Neck pain can be simply unbearable at times. It makes it difficult to sleep, walk, sit and do just about anything comfortably. I know this because I had dealt with it for nearly two years before I found any relief. It was not until I began going to a chiropractor that I found that life did not have to be so painful. The chiropractor made regular adjustments each week and helped me learn what I could do to make myself more comfortable. I have included everything that my chiropractor taught me on my website to help others going through the same struggles as I did.
Exercise might be the last thing you feel like doing when you have back pain, but on your low-pain days, it's helpful to get moving. At your next chiropractic adjustment, speak with your chiropractor and express interest in performing some exercises to decease your pain between appointments. Provided he or she agrees that your chosen activities won't cause harm to your specific back issues, change into some workout apparel and get moving to take the fight to your back pain. Here are three varied exercises that can help.
Strengthening your abdominal muscles is an effective way to reduce your back pain. When these muscles are strong, they have better success at holding your torso in an upright position to avoid the slouching that can wreak havoc on your discs. Although you can build your abs in a variety of ways, performing the plank is often pleasurable if your back is sore. The plank holds a similar posture to the push-up but has a long list of variations. In general, the strategy is to position your body so you're facing the ground and balancing on your toes and forearms or hands. Your body should be in a perfectly straight line from head to toes, which forces a recruitment of your abdominal muscles. Hold the pose for 30 seconds and then release it for a short break. The exercise will feel difficult at first, but you'll gradually be able to increase your time to one or two minutes.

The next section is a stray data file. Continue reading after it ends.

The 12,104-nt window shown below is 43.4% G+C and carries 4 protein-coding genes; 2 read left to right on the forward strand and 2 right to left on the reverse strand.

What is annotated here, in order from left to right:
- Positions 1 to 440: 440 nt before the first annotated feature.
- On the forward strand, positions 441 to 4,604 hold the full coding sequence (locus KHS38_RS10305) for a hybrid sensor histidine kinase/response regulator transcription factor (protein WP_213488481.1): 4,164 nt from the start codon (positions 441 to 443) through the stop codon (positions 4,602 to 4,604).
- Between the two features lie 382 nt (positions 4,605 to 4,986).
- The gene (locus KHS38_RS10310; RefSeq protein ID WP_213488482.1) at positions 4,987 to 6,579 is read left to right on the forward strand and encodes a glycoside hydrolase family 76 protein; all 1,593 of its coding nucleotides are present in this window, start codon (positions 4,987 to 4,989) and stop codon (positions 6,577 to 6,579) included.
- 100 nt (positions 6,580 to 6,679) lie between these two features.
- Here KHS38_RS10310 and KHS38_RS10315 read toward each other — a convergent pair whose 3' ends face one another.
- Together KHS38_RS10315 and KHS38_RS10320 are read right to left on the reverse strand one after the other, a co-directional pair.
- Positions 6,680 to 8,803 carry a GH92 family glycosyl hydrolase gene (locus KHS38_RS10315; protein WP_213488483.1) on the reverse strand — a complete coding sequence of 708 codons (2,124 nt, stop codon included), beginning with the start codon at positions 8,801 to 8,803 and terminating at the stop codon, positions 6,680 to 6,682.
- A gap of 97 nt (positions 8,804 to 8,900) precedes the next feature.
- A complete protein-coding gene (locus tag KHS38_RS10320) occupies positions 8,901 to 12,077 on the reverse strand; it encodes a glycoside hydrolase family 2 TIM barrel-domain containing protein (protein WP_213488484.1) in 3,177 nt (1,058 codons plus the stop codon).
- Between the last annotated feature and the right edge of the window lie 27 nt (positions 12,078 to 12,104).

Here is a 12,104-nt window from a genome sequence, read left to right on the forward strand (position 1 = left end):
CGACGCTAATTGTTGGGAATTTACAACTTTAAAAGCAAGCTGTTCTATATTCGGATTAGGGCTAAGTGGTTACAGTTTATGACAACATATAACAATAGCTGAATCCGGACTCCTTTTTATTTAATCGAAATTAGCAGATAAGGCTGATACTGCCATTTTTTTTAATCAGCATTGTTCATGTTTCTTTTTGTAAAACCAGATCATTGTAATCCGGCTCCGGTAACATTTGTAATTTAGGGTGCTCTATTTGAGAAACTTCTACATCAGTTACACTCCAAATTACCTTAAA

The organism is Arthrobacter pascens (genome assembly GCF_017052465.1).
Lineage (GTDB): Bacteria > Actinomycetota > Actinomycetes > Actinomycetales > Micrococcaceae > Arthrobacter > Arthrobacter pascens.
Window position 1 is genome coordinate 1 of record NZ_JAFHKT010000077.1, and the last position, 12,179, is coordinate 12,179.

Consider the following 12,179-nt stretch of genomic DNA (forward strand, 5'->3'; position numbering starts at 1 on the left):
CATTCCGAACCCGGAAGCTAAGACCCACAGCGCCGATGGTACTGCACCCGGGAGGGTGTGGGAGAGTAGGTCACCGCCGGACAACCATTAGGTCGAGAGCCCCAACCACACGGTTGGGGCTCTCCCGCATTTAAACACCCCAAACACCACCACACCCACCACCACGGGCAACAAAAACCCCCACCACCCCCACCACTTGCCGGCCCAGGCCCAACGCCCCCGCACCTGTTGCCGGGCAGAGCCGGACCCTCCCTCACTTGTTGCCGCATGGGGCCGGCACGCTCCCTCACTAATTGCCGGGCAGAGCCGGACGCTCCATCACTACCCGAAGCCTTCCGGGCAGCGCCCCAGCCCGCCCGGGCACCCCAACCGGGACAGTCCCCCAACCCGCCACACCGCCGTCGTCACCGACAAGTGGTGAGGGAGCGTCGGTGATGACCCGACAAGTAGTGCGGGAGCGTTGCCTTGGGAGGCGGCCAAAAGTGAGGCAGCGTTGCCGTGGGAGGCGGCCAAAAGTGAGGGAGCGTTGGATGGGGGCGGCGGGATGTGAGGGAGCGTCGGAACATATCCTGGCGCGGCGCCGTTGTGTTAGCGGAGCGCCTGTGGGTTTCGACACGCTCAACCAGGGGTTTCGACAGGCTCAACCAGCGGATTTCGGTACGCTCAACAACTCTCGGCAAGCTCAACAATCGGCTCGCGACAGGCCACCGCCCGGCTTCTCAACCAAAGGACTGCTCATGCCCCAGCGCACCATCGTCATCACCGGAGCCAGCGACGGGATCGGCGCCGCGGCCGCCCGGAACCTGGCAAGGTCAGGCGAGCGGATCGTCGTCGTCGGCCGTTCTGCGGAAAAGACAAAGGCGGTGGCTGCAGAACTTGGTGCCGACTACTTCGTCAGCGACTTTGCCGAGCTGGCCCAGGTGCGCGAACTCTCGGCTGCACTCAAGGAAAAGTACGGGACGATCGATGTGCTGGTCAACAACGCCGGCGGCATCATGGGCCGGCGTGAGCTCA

Walking is so simple that it's easy to dismiss as a viable way to address back pain, but WebMD considers walking to be one of the best ways to address back pain yourself. Walking can be an antidote for back pain brought on by muscle tightness or a pinched nerve and can also provide you with a viable distraction to take your mind off your pain. This exercise also relates to a medical theory known as "gate control theory." When you walk, the nerves in your body's major muscle groups will be sending strong messages to your brain that can help to essentially override the messages of pain that your back's nerves as sending.
Back pain can worsen over a long day of sitting at work, but swapping your office chair for a stability ball can have positive results. When you sit on the ball in an upright manner, you're forcing your abdominal muscles to keep contracted. Over time, this posture will help to strengthen these muscles and, in turn, combat your back pain. An added bonus is that it's difficult to slouch on a stability ball, so you'll essentially be exercising to a moderate degree for the whole workday.
For more information, contact All American Chiropractic Center or a similar location.